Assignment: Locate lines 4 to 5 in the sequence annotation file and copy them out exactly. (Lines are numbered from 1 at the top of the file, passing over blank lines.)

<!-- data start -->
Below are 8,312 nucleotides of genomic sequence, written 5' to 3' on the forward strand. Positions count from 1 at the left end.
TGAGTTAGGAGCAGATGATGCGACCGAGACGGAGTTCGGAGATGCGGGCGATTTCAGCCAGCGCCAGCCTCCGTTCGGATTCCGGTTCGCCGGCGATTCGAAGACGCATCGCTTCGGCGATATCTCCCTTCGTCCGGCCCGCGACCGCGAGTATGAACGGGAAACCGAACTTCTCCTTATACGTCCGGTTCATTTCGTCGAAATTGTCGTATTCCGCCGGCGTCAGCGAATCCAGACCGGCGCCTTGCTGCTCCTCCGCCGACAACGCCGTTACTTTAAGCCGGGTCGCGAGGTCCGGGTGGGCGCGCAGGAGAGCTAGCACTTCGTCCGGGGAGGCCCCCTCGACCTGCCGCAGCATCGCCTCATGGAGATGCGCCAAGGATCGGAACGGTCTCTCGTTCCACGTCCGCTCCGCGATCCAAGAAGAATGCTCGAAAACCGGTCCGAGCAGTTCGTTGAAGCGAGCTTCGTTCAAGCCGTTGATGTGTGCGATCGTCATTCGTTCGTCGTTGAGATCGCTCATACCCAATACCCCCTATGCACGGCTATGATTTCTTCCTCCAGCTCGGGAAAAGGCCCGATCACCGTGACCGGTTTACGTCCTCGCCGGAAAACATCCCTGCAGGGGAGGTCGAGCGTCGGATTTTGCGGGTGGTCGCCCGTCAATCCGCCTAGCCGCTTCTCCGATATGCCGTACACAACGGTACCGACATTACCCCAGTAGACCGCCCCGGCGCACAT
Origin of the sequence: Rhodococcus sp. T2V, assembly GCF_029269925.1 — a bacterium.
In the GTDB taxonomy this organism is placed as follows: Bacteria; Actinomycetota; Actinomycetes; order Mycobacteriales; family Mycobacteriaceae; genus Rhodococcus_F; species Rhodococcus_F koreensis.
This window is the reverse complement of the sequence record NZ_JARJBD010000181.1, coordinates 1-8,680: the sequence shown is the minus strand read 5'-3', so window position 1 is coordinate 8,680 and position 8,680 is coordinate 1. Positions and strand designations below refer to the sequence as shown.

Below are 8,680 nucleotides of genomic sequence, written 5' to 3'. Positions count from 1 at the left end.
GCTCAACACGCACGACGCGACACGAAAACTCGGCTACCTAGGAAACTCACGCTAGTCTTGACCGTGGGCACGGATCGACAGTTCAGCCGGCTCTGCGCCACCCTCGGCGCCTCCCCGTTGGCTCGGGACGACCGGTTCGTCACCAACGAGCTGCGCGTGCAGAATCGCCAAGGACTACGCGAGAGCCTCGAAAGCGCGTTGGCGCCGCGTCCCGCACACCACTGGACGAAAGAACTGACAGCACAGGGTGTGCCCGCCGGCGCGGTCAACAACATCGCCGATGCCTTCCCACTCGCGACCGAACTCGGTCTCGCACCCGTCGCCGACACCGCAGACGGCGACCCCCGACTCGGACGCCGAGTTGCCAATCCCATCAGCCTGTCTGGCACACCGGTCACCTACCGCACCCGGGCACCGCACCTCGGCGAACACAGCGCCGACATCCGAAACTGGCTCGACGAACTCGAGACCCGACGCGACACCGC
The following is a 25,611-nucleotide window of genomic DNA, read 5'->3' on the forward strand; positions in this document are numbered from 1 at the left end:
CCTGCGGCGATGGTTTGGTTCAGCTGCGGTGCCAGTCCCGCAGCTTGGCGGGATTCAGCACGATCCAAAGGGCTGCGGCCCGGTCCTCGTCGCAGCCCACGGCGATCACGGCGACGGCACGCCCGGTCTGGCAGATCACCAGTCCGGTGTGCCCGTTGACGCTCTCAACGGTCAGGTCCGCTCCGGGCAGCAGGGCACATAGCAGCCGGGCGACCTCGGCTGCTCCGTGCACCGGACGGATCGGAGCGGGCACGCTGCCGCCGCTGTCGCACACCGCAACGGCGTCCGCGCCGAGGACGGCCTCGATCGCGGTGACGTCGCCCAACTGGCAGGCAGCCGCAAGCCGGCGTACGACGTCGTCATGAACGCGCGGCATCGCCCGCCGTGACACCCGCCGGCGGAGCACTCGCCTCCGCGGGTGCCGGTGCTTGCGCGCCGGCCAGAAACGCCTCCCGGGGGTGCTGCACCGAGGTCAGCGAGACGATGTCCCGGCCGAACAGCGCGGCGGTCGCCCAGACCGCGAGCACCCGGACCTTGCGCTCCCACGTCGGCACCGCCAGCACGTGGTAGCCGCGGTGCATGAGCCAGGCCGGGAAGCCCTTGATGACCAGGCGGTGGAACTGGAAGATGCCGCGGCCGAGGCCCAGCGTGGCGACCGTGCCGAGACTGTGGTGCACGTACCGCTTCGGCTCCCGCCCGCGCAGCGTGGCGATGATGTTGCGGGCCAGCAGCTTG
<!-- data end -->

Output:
In the GTDB taxonomy this organism is placed as follows: Bacteria; Actinomycetota; Actinomycetes; order Mycobacteriales; family Mycobacteriaceae; genus Rhodococcus_F; species Rhodococcus_F koreensis.
This window is the reverse complement of the sequence record NZ_JARJBD010000181.1, coordinates 1-8,680: the sequence shown is the minus strand read 5'-3', so window position 1 is coordinate 8,680 and position 8,680 is coordinate 1. Positions and strand designations below refer to the sequence as shown.